SAN FRANCISCO - San Francisco-based One Medical has come under scrutiny for administering COVID-19 vaccines to people under 65 in violation of the state of California guidelines.
"The reason we have this tiered system is that there’s not enough of them to give to everyone," said Dr. Lee Riley, a professor of infectious diseases at UC Berkeley. "We have to create the priority of different high-risk groups to receive the vaccines."
Alameda County reports that they have stopped allocating doses to the medical startup company.
A statement to KTVU Thursday said: "In late January, Alameda County allocated 975 doses of Pfizer vaccine so they could vaccinate the Phase 1a health care workers who were their members. After that initial allocation, they were not allocated any other doses. Alameda County did not fulfill One Medical’s next request in early February for additional doses when they indicated that they planned to vaccinate more than their health care workers (who were the only approved group prioritized for vaccinations at the time) next. We have not allocated any additional doses to One Medical."
Health leaders in Marin County echoed a similar severing of ties with the company following reports that it had administered doses to people who are ineligible to receive one.
"We are currently investigating the practices of One Medical in Marin County. As part of our investigation, we have reviewed the data of Marin County residents that received a vaccine from One Medical. We found that 72% of first doses administered were given to residents age 65 and older. Thus far, 54% of second doses have been given to residents age 65 & older (second doses are still underway)."
This is for all One Medical locations that have given a dose to Marin residents, so it may include some San Francisco locations. Given the timeframe One Medical came online, we would expect the number of older adults vaccinated would be higher.
"We have only provided One Medical with enough doses to finish the second dose vaccinations they are required to give to those people who received first doses (we advise residents to seek their second dose from the source of their first dose). However, we have indefinitely suspended any further first dose allocations to One Medical, pending further review. We have also removed One Medical from our website as a recommended Marin County-based vaccine provider," according to a statement released to KTVU.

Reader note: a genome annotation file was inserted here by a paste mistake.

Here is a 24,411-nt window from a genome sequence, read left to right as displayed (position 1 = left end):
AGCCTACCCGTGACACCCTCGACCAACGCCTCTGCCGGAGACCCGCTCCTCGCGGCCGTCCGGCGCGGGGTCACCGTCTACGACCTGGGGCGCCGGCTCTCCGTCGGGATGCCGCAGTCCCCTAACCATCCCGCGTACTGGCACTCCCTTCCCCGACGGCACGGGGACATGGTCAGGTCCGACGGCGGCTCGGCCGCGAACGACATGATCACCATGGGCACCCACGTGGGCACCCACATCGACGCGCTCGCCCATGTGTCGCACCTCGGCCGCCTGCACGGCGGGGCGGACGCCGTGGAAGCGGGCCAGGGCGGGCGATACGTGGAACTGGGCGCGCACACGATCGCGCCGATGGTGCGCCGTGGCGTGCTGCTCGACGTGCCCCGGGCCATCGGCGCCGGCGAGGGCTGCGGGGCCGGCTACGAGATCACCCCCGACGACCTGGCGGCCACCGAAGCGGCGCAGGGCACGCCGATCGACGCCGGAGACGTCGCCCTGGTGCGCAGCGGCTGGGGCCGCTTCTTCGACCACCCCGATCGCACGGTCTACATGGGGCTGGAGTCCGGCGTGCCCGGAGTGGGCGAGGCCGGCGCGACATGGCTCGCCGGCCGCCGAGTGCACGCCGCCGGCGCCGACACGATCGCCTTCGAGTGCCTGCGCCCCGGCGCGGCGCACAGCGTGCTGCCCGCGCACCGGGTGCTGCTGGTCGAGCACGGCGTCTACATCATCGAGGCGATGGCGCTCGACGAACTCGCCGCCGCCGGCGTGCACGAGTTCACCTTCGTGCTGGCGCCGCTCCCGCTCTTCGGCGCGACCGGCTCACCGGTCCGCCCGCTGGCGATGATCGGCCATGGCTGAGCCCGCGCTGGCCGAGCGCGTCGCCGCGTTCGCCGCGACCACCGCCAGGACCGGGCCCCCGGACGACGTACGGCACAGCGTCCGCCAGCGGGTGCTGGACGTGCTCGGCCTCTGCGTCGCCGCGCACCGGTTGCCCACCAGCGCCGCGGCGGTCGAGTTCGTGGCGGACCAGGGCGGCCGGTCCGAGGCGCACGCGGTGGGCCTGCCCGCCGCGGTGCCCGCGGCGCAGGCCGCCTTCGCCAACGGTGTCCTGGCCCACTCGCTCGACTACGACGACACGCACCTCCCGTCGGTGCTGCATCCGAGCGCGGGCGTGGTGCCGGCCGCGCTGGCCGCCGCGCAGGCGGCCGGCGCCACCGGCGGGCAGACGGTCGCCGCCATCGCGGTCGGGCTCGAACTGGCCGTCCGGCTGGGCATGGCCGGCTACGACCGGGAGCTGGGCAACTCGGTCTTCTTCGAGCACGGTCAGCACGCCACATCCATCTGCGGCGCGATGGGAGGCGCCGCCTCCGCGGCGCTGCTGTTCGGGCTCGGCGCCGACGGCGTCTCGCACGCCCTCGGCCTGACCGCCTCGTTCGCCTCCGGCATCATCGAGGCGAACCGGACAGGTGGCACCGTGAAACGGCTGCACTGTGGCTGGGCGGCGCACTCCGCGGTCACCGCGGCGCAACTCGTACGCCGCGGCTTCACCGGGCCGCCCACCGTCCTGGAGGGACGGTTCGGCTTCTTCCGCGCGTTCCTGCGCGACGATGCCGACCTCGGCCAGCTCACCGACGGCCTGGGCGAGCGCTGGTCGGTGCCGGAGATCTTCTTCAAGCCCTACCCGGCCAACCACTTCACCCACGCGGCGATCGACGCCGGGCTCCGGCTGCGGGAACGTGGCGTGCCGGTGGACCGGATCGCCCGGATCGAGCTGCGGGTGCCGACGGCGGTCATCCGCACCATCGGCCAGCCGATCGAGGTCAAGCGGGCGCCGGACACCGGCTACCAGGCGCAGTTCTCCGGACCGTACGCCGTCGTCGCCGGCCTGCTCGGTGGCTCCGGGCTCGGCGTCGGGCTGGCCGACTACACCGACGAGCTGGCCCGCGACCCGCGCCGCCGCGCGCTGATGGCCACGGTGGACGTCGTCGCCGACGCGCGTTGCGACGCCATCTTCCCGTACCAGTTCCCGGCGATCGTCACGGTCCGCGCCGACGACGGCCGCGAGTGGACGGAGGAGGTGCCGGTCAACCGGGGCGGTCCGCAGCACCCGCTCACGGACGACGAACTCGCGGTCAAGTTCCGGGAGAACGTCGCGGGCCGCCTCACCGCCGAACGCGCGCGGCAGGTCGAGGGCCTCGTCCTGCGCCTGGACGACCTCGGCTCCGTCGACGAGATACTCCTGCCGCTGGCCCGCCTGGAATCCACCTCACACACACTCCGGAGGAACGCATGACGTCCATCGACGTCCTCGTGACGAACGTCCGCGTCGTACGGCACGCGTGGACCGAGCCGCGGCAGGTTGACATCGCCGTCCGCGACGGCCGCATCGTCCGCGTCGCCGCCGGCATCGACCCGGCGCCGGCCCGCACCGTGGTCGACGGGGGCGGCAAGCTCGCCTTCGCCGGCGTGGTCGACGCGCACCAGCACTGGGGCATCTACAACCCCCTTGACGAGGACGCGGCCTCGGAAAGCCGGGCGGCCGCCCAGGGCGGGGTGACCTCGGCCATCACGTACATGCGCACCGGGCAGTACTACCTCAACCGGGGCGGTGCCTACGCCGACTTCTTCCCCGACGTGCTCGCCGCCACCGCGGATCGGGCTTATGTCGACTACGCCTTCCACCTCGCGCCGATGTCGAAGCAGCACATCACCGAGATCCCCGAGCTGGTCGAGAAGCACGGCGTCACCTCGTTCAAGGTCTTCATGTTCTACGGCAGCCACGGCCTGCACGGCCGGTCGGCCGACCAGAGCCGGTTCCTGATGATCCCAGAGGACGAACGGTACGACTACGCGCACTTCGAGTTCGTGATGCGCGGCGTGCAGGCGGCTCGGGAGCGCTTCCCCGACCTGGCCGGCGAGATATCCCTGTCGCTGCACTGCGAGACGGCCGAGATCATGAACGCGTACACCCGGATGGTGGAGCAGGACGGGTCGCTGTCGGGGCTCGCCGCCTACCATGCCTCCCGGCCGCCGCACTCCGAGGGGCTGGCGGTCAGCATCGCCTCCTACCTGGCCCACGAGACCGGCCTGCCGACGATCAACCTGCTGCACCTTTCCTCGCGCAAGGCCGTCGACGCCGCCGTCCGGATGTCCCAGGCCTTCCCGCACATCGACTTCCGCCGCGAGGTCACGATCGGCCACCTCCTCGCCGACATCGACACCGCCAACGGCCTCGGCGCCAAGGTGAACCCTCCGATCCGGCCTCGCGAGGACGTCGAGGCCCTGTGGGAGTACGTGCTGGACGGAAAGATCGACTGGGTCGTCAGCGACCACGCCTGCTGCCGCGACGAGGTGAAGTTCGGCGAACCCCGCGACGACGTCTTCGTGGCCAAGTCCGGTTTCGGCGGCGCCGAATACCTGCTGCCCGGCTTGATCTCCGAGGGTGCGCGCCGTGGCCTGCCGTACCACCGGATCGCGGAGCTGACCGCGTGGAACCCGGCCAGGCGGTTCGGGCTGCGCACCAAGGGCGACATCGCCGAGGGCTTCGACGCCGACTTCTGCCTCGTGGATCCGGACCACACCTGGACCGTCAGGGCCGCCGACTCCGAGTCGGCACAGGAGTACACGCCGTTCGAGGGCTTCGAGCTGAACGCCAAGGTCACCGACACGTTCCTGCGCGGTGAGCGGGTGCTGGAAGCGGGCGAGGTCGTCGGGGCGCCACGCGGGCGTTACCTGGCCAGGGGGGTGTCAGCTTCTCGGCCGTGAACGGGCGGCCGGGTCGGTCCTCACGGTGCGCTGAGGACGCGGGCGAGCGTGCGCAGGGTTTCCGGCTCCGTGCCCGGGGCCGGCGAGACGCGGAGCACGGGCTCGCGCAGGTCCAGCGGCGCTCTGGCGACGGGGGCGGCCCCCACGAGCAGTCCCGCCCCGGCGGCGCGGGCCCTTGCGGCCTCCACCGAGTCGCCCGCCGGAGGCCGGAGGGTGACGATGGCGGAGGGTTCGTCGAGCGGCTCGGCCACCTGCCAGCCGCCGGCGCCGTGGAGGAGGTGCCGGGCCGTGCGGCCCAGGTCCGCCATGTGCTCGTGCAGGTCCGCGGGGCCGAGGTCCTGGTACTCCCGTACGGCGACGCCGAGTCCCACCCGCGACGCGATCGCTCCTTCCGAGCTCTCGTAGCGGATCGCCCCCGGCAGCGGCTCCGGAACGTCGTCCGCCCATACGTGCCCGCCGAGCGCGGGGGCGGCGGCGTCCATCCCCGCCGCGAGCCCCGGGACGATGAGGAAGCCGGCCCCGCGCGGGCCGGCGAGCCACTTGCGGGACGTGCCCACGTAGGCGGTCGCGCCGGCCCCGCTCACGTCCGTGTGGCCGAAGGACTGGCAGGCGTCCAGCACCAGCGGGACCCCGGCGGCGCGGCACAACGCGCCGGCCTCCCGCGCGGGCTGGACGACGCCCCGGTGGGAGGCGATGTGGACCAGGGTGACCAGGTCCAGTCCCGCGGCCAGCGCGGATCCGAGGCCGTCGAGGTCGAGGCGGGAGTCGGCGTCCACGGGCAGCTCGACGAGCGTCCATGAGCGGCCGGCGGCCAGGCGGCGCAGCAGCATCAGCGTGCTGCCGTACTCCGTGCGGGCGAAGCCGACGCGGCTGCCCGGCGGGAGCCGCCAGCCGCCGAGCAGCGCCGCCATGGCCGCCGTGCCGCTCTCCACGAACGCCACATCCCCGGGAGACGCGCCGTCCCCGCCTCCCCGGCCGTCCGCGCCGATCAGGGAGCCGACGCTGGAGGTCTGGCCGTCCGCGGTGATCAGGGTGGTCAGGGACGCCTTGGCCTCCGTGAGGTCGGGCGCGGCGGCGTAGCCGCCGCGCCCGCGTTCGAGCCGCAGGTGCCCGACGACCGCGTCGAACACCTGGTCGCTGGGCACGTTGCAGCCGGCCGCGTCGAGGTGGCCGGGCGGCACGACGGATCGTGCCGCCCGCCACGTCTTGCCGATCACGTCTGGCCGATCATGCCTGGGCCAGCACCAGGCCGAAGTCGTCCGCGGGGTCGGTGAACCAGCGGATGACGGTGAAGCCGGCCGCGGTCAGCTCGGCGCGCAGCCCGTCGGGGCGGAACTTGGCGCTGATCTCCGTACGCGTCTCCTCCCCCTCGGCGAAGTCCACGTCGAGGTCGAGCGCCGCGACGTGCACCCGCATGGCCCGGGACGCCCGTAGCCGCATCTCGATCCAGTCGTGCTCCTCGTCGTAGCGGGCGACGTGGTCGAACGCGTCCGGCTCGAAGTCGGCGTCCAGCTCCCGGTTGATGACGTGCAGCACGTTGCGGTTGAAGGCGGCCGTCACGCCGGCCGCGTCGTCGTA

One Medical's distribution of doses to ineligble people was first reported by NPR. In some cases around the country, the company vaccinated "people with connections to company leaders and customers of its concierge medical service," according to NPR.
How the company distributed the vaccine to those ineligible is a key issue, says Stanford University bioethicist, David Magnus.
"Still somewhat problematic is whether or not they actually had leftover doses that they had to dispose of at the end of the day and then the decision making around how they had to do that," said Magnus.
A health official in San Francisco County sent a letter to One Medical requesting that it return 270 vials in its possession.
In response to the move, a spokesperson for One Medical said: "As seen in the letter shared by the San Francisco Department of Health on February 22 requesting that we return 270 vials of Pfizer doses, there was no mention of concern around One Medical’s eligibility enforcement procedures but instead an indication that our vaccine clinics were not in geographies that the DPH is currently considering the highest priority. While we have seen and continue seeing patients for care from all over San Francisco at our vaccination site, we do not yet have physical offices in the neighborhoods that are currently prioritized by the SF DPH. Just today, we have received further communication from the SF DPH reiterating that the re-allocation was due to a desire to prioritize other sites while vaccine supply is scarce. We have offered and continue to offer our services, expertise and technology to the SF DPH to vaccinate eligible groups in accordance with their guidance and have and will make adjustments to the best of our ability if specific requests are made to our team."
San Francisco was not the only county that stopped sending doses to the company as San Mateo did so as well.
But One Medical seems to point the finger squarely back at the county for vaccinating certain people who did not fall under the state’s required guidelines say "In San Mateo County, SMC Health stopped supplying One Medical with vaccines after we -- in good faith -- vaccinated a group of public school teachers who had been referred to One Medical by their school superintendent after receiving notification from the state of California that they were eligible."
One Medical is a concierge-based service, catering to a more affluent customer base, which Magnus says highlights an even bigger issue.
"The vaccine distribution is not being done in an equitable or just fashion and people who need it the most and have the highest rates from these communities are not getting the vaccine," Magnus said.
When asked whether One Medical anticipates rectifying with issues with counties so it can once again begin receiving and administering inoculation, the company said:
"We are proud of our team’s steadfast dedication to doing our best to save lives at this critical time, and look forward to putting our time and resources into vaccinating eligible patients as quickly and efficiently as possible, in collaboration with local health officials in the communities that we serve."